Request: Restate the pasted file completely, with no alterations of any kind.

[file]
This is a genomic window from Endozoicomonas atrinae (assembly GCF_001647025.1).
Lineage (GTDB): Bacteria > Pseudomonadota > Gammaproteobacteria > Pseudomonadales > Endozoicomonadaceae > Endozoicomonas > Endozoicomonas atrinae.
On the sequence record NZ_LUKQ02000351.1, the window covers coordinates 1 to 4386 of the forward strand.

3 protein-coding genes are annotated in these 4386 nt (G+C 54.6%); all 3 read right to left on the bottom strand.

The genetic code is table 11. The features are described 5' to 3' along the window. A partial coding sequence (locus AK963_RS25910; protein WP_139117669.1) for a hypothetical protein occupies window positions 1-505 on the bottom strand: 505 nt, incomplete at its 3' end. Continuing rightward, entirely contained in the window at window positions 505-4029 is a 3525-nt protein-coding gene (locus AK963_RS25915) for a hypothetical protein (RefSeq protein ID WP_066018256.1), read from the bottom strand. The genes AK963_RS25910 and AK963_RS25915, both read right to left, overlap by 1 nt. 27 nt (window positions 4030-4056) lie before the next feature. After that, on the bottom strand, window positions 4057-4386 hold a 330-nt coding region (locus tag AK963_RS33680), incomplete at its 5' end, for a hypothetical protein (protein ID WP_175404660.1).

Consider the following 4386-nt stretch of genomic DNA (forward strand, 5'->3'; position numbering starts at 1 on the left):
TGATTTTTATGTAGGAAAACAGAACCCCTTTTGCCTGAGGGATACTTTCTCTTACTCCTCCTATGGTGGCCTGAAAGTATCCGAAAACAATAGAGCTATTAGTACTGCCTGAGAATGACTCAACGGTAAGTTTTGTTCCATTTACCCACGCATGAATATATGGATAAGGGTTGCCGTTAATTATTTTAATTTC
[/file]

This is a genomic window from Endozoicomonas atrinae (assembly GCF_001647025.1).
Lineage (GTDB): Bacteria > Pseudomonadota > Gammaproteobacteria > Pseudomonadales > Endozoicomonadaceae > Endozoicomonas > Endozoicomonas atrinae.
On the sequence record NZ_LUKQ02000351.1, the window covers coordinates 1 to 4386 of the forward strand.

3 protein-coding genes are annotated in these 4386 nt (G+C 54.6%); all 3 read right to left on the bottom strand.

The genetic code is table 11. The features are described 5' to 3' along the window. A partial coding sequence (locus AK963_RS25910; protein WP_139117669.1) for a hypothetical protein occupies window positions 1-505 on the bottom strand: 505 nt, incomplete at its 3' end. Continuing rightward, entirely contained in the window at window positions 505-4029 is a 3525-nt protein-coding gene (locus AK963_RS25915) for a hypothetical protein (RefSeq protein ID WP_066018256.1), read from the bottom strand. The genes AK963_RS25910 and AK963_RS25915, both read right to left, overlap by 1 nt. 27 nt (window positions 4030-4056) lie before the next feature. After that, on the bottom strand, window positions 4057-4386 hold a 330-nt coding region (locus tag AK963_RS33680), incomplete at its 5' end, for a hypothetical protein (protein ID WP_175404660.1).

Consider the following 4386-nt stretch of genomic DNA (forward strand, 5'->3'; position numbering starts at 1 on the left):
TGATTTTTATGTAGGAAAACAGAACCCCTTTTGCCTGAGGGATACTTTCTCTTACTCCTCCTATGGTGGCCTGAAAGTATCCGAAAACAATAGAGCTATTAGTACTGCCTGAGAATGACTCAACGGTAAGTTTTGTTCCATTTACCCACGCATGAATATATGGATAAGGGTTGCCGTTAATTATTTTAATTTC